By EA3 (SCW) Lawrence Romang, NMCB 74
SW3 Tyler Ault (left) and BUCN Corbin Carnahan, NMCB 74 Detail Niger, greet students at the local elementary school in Niamey, Niger. Operating forward, NMCB 74 strives to capitalize on engagement opportunities and build lasting relationships, ultimately paving the way for future partnerships. Photo by EA3 Lawrence Romang
Now midway through their six-month deployment, members of Naval Mobile Construction Battalion (NMCB) 74, Detail Niger have been hard at work both in completing their construction tasking and in improving community relations between U.S. forces and the local population.
Providing general engineering support to Special Operations Command Africa, NMCB 74 has successfully installed a clamshell door on a Joint Special Operations Air Detachment (JSOAD) Large Area Maintenance Shelter (LAMS) hangar and continues to provide camp maintenance support for the base. The ‘Bees have also been volunteering, every Friday, at the local elementary school, getting the chance to interact with students.
On a typical Friday, as the trucks of Detail Niger approach, chants of “Cody! Cody! Cody!” can be heard coming from all corners of the schoolyard in Niamey, Niger. As the kids swarm the vehicles, it becomes apparent that it’s Builder 3rd Class Cody Ray the children are calling for.
“I’m sure it’s just because my name is easy to say,” laughs BU3 Ray. “It’s a lot of fun hanging out with the kids. They are eager to see us and run around and play with us.”
After the excitement from the arrival dies down and every child is greeted with “Bonjour!” [French for “Hello!”] and a handshake, the kids are divided into two groups. The first group is directed to change into soccer uniforms so a scrimmage game can begin. Members of Detail Niger gladly join in on the fun.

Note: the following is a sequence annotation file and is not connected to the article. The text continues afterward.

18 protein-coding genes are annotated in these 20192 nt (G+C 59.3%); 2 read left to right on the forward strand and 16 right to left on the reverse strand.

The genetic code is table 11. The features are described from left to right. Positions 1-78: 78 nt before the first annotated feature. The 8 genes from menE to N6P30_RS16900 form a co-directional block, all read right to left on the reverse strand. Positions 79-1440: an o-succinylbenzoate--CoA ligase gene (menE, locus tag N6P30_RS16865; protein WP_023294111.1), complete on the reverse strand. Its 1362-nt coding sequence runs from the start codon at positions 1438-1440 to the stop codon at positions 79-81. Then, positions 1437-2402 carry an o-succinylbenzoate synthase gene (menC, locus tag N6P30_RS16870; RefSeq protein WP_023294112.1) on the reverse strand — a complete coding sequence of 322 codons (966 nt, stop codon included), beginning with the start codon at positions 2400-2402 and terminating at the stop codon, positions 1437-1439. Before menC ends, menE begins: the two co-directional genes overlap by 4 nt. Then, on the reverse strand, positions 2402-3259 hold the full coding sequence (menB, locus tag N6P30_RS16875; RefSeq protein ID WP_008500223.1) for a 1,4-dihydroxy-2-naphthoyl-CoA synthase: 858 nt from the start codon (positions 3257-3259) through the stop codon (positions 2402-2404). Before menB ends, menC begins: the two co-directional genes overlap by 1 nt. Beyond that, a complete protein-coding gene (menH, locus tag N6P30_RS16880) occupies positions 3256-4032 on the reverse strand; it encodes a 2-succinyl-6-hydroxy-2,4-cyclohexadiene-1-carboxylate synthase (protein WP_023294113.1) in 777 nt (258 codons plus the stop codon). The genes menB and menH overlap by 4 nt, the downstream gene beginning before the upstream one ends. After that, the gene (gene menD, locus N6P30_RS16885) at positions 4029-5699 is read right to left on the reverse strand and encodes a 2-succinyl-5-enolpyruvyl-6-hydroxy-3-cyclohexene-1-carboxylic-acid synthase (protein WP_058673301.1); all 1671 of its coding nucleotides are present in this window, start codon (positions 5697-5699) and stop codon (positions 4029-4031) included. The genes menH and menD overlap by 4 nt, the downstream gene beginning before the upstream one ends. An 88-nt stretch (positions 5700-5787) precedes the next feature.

“Even though there is a huge language barrier, something like soccer can bring people together,” says Steelworker 3rd Class Tyler Ault. “It’s a good way to play with the kids without having to know French.”
The other group of students is led into the classroom where they participate in a variety of activities, depending on what the Detail Niger volunteer has decided to teach. Oftentimes, the activity is drawing and the volunteer will write on a chalkboard as the students try and replicate what they see.
“It’s always a lot of fun, but sometimes it’s hard getting through some of their shyness. One time, it looked like they got mad when I tried to draw on their paper with them, but as soon as I took out my own notebook, they all wanted to draw on my sheets,” said Chief Steelworker Donald Farwell. “It’s a lot of fun and I try to send out whoever wants to go every week.”
Seabees have also involved the schoolchildren with other activities such as cooking and sewing.
The Seabees are grateful for the opportunity to visit and play with the young students of Niamey, but found they wanted to do more. Noticing that the children’s desks were in disrepair, they decided to donate their time to fix them. From the first day, the students wanted to help. It turned into another great bonding experience as the Seabees taught the children some carpentry skills and, at the same time, share a little about what they do and why they are here.
Next on the list of tasking for the ‘Bees – and most certainly another opportunity to spend time with their young “apprentices” – soccer goals.